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Kate Winslet plays Elena Vernham, the modern and far-right chancellor of a middle European autocracy, in The Regime.The Associated Press

Come for the political satire, stay for Kate Winslet.

That’s the most succinct way to sum up HBO’s latest limited series, The Regime, a six-part tale of a fictional authoritarian leader that premieres on Crave on Sunday. The project tees Winslet up for incredible character work on a physical and psychological level, yet story-wise, it fails to push the boundaries you want from this type of comedy.

The Regime follows a year in the life of Winslet’s Elena Vernham, the modern and far-right chancellor of a middle European autocracy known for its sugar beets, cobalt and somewhat shaky relationship with the United States. She’s a fascinating character with complex layers, which Winslet peels away in every scene.

In some, Elena is strong and capable, serenading international political guests with an off-key performance of If You Leave Me Now by Chicago while her French husband, Nicholas (Guillaume Gallienne), plays the keyboard. In others she’s an agoraphobic germaphobe with an irrational fear of mould despite her medical degree, ordering staff to set up dehumidifiers in every palace corner. Then there are the scenes where she pleads and argues with her dead father, whose body has been preserved in a crypt-like chamber.

Wigs, gaudy outfits and a wavering lisp delivered with a stiff, upper left lip all help bring Elena to life, proving that Winslet truly is a master of her craft. Thanks to these bold choices she’s unrecognizable from previous HBO turns (Mildred Pierce, Mare of Easttown), but equally mesmerizing. That’s true whether she’s taking a Zoom call in an ice bath, breathing through a panic attack or addressing the nation and her “loves” in her daily recorded messages from the palace.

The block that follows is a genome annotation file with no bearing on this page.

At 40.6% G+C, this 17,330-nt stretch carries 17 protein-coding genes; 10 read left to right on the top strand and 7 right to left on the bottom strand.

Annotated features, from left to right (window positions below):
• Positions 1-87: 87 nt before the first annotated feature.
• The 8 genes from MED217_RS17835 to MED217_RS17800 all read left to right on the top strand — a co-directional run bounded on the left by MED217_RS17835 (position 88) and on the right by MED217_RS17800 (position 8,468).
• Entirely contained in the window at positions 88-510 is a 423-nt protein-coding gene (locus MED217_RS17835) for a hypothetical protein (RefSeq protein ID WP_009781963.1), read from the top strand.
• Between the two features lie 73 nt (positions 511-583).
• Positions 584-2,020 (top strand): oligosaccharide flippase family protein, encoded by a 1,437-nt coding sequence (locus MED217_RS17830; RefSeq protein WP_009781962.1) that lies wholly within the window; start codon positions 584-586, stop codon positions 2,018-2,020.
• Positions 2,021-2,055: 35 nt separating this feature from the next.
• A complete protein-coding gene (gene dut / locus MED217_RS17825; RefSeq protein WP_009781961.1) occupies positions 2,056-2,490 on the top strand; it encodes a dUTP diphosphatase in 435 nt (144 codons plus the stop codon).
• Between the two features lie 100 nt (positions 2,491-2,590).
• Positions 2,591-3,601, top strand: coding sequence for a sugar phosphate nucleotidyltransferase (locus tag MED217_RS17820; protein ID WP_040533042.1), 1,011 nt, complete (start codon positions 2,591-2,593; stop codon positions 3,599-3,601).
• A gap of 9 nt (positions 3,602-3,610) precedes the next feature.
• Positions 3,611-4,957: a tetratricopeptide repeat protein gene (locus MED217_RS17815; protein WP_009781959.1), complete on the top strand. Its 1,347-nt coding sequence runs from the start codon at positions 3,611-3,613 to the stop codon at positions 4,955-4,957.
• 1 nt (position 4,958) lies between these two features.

Shōgun brims with enough intrigue, sex and carnage to warrant those Game of Thrones comparisons

Those palace scenes, by the way, filmed at Vienna’s Schonbrunn Palace, where the Habsburg dynasty used to summer. It was the creative team’s way of portraying a formerly thriving country that’s trying to keep up with the rest of the world on limited resources and big dreams.

The story kicks off with the arrival of Corporal Herbert Zubak (Matthias Schoenaerts), known to most as “the Butcher” for his part in the slaughtering of protesting miners. The chancellor likes that part of him, and their attraction is palpable. As she whispers about their dreams she also hires him to follow her around with a device that measures the air’s moisture. From there, a twisted rom-com ensues.

At first, the corporal seems enamoured by his new boss, but soon his influence on her decision-making jeopardizes the regime. Each episode progresses the story forward in the year with uneven jumps, unpacking the pivotal moments rather than languishing in the details. One episode takes place two weeks after its predecessor, while another skips forward a few months, for example. During that time power ebbs and flows as Elena’s hold crumbles internally within the palace, internationally with the U.S. and China and, eventually, with her own people.